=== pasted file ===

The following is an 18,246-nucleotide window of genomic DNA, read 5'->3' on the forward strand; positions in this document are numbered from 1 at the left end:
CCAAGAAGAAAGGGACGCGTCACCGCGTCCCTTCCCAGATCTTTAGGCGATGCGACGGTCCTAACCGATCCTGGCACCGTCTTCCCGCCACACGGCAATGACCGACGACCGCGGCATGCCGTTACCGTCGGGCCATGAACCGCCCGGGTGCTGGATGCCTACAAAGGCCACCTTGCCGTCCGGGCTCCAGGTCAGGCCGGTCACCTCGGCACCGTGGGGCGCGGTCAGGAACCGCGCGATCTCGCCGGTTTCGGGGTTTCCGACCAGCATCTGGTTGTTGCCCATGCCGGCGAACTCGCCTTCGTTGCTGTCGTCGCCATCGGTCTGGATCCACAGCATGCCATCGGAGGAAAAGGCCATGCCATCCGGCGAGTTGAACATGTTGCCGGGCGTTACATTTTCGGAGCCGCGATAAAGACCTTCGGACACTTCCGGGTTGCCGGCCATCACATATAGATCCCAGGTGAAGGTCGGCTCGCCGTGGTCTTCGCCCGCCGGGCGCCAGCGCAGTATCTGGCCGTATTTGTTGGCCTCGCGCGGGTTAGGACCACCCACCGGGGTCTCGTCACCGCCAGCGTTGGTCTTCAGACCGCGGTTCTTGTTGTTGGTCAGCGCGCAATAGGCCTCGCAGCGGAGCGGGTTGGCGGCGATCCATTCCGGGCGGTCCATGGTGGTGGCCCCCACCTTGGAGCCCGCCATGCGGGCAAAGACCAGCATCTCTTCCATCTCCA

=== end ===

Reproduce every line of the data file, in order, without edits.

The following is an 18,246-nucleotide window of genomic DNA, read 5'->3' on the forward strand; positions in this document are numbered from 1 at the left end:
CCAAGAAGAAAGGGACGCGTCACCGCGTCCCTTCCCAGATCTTTAGGCGATGCGACGGTCCTAACCGATCCTGGCACCGTCTTCCCGCCACACGGCAATGACCGACGACCGCGGCATGCCGTTACCGTCGGGCCATGAACCGCCCGGGTGCTGGATGCCTACAAAGGCCACCTTGCCGTCCGGGCTCCAGGTCAGGCCGGTCACCTCGGCACCGTGGGGCGCGGTCAGGAACCGCGCGATCTCGCCGGTTTCGGGGTTTCCGACCAGCATCTGGTTGTTGCCCATGCCGGCGAACTCGCCTTCGTTGCTGTCGTCGCCATCGGTCTGGATCCACAGCATGCCATCGGAGGAAAAGGCCATGCCATCCGGCGAGTTGAACATGTTGCCGGGCGTTACATTTTCGGAGCCGCGATAAAGACCTTCGGACACTTCCGGGTTGCCGGCCATCACATATAGATCCCAGGTGAAGGTCGGCTCGCCGTGGTCTTCGCCCGCCGGGCGCCAGCGCAGTATCTGGCCGTATTTGTTGGCCTCGCGCGGGTTAGGACCACCCACCGGGGTCTCGTCACCGCCAGCGTTGGTCTTCAGACCGCGGTTCTTGTTGTTGGTCAGCGCGCAATAGGCCTCGCAGCGGAGCGGGTTGGCGGCGATCCATTCCGGGCGGTCCATGGTGGTGGCCCCCACCTTGGAGCCCGCCATGCGGGCAAAGACCAGCATCTCTTCCATCTCCA